Following the initial results of the Federal Reserve’s annual stress test of large bank holding companies (BHCs), last week the Fed released the second part of its Comprehensive Capital Analysis and Review.
The vast majority of the 35 banks examined passed based on the Fed’s capital standards (though capital requirements are still quite low by historical standards, and need to be significantly higher to dramatically reduce the risk of a government bailout). Even so, by current standards, banks are doing fairly well:
U.S. firms have substantially increased their capital since the first round of stress tests led by the Federal Reserve in 2009. The common equity capital ratio–which compares high-quality capital to risk-weighted assets–of the 35 bank holding companies in the 2018 CCAR has more than doubled from 5.2 percent in the first quarter of 2009 to 12.3 percent in the fourth quarter of 2017. This reflects an increase of more than $800 billion in common equity capital to more than $1.2 trillion during the same period.
Three BHCs were found to have insufficiently high (by the Fed’s standards) capital to make or increase dividend payments and stock buybacks: Goldman Sachs, Morgan Stanley, and the US branch of Deutsche Bank.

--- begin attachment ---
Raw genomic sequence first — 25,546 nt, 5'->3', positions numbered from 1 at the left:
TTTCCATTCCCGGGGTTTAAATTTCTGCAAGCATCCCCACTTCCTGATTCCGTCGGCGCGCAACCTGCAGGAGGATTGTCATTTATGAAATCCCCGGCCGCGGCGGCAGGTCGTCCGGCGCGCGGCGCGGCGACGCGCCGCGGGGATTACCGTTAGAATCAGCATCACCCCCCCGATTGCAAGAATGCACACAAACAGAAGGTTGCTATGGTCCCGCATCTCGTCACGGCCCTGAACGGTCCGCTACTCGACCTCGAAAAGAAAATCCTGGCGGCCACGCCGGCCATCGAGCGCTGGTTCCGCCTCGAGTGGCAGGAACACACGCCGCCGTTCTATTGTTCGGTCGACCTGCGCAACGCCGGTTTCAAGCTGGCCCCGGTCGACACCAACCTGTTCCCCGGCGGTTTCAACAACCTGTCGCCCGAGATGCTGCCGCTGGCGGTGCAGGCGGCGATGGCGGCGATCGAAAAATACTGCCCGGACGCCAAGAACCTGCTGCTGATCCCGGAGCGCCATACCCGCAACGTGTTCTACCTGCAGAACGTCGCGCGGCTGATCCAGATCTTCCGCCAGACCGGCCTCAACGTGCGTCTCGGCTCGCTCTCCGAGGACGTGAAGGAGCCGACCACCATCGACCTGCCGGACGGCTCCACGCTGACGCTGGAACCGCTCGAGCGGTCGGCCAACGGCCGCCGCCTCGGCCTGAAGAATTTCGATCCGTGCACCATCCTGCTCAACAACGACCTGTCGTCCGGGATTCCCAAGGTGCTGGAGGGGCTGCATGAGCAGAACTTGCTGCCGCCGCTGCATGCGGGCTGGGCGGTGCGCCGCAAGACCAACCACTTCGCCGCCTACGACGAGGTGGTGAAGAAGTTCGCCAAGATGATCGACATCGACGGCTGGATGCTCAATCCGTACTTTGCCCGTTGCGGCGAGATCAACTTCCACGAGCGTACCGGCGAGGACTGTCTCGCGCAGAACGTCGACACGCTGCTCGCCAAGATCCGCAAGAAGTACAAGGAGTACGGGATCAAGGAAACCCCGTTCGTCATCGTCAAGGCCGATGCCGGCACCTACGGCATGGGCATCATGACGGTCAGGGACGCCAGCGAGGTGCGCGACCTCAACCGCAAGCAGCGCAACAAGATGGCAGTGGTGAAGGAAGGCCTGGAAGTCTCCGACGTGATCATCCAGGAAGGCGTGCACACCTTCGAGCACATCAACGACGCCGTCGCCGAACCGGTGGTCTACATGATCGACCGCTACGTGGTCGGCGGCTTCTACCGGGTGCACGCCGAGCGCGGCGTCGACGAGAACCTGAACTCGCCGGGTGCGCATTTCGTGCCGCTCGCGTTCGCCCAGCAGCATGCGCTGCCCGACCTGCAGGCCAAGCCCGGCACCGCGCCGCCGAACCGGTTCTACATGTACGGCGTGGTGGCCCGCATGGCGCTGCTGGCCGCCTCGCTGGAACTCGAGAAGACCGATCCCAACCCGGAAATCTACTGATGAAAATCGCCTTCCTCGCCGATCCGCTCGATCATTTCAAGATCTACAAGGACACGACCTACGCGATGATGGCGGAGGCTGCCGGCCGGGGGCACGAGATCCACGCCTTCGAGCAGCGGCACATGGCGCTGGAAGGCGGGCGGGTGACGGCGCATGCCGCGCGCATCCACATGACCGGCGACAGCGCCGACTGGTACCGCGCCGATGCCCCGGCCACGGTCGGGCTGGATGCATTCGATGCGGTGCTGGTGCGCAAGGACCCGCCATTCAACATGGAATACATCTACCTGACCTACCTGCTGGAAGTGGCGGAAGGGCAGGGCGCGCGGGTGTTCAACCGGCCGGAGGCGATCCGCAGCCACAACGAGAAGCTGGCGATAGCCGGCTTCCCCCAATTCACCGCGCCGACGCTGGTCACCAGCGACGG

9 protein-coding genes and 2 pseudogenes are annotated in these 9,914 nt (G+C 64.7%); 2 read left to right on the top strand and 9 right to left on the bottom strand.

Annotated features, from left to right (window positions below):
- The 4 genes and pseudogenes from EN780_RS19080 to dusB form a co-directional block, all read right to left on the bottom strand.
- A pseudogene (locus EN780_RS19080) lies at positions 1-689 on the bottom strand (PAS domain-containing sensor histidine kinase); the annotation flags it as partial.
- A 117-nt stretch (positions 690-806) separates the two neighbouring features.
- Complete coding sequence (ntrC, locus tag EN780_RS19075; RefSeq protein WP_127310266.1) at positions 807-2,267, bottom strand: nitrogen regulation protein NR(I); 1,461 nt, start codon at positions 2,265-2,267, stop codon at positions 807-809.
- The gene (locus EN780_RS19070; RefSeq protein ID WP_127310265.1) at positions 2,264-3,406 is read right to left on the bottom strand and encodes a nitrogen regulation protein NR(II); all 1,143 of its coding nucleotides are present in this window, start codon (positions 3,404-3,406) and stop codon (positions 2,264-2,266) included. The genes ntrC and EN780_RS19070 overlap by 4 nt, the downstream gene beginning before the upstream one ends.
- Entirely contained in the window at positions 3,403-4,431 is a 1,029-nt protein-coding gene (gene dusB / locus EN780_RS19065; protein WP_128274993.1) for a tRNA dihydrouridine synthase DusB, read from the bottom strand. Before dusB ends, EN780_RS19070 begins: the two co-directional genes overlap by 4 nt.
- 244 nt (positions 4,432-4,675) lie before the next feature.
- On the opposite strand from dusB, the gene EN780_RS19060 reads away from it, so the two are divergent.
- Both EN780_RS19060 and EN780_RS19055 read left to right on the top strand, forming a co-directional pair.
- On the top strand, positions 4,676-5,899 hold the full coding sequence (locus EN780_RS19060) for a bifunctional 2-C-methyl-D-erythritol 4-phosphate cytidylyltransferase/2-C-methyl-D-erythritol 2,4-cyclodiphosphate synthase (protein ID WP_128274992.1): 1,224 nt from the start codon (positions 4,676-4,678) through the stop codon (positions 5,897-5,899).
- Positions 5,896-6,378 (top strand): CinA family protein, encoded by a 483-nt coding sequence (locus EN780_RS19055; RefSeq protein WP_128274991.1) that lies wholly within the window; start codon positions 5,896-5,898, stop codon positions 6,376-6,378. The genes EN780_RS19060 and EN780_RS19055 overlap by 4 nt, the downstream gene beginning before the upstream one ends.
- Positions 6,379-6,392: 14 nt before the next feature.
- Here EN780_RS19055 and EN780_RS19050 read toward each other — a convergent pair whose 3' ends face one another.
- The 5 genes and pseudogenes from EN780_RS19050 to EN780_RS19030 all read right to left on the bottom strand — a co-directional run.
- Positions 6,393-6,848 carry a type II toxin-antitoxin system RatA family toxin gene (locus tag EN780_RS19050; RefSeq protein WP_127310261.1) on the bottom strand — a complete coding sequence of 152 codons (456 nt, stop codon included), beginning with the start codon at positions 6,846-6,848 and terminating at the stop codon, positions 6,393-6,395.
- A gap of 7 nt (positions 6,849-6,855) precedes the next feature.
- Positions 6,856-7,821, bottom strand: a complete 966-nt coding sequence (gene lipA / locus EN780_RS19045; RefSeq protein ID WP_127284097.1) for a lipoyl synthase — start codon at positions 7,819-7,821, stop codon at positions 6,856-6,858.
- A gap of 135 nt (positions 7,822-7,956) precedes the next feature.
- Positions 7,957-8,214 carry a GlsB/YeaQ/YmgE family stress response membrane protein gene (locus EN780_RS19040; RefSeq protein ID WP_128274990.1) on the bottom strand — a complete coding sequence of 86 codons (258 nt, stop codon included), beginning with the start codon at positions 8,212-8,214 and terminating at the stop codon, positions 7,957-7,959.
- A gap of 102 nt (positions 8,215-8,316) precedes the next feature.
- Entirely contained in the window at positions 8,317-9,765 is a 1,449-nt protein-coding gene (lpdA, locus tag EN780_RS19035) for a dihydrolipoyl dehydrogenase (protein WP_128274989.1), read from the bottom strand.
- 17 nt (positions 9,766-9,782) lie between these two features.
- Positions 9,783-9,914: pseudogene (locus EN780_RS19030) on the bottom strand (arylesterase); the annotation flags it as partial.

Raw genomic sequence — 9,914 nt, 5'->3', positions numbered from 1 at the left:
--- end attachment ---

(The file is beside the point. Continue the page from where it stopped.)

The two American banks were found to be sufficiently capitalized by a thin margin, 3.1% for Goldman and 3.3% for Morgan Stanley, compared to the Fed’s minimum requirement of 3%. However, because these banks’ low capitalization was due in part to changes made in 2017 Tax Cuts and Jobs Act, the Fed instead opted to allow these banks to make dividend payments and buybacks, though only at levels equal to last years’ payments ($6.3 billion for Goldman and $6.8 billion for Morgan Stanley.)
This plan was part of the Fed’s “conditional non-objection,” in exchange for a failing grade from the country’s largest financial regulator.
Deutsche Bank, on the other hand, was forbidden from transferring cash from its US subsidiary to its Frankfurt headquarters. Because Deutsche Bank is a foreign firm, the results of the stress test don’t necessarily limit the ability of the bank to make other stock buybacks or dividend payments, just the US division.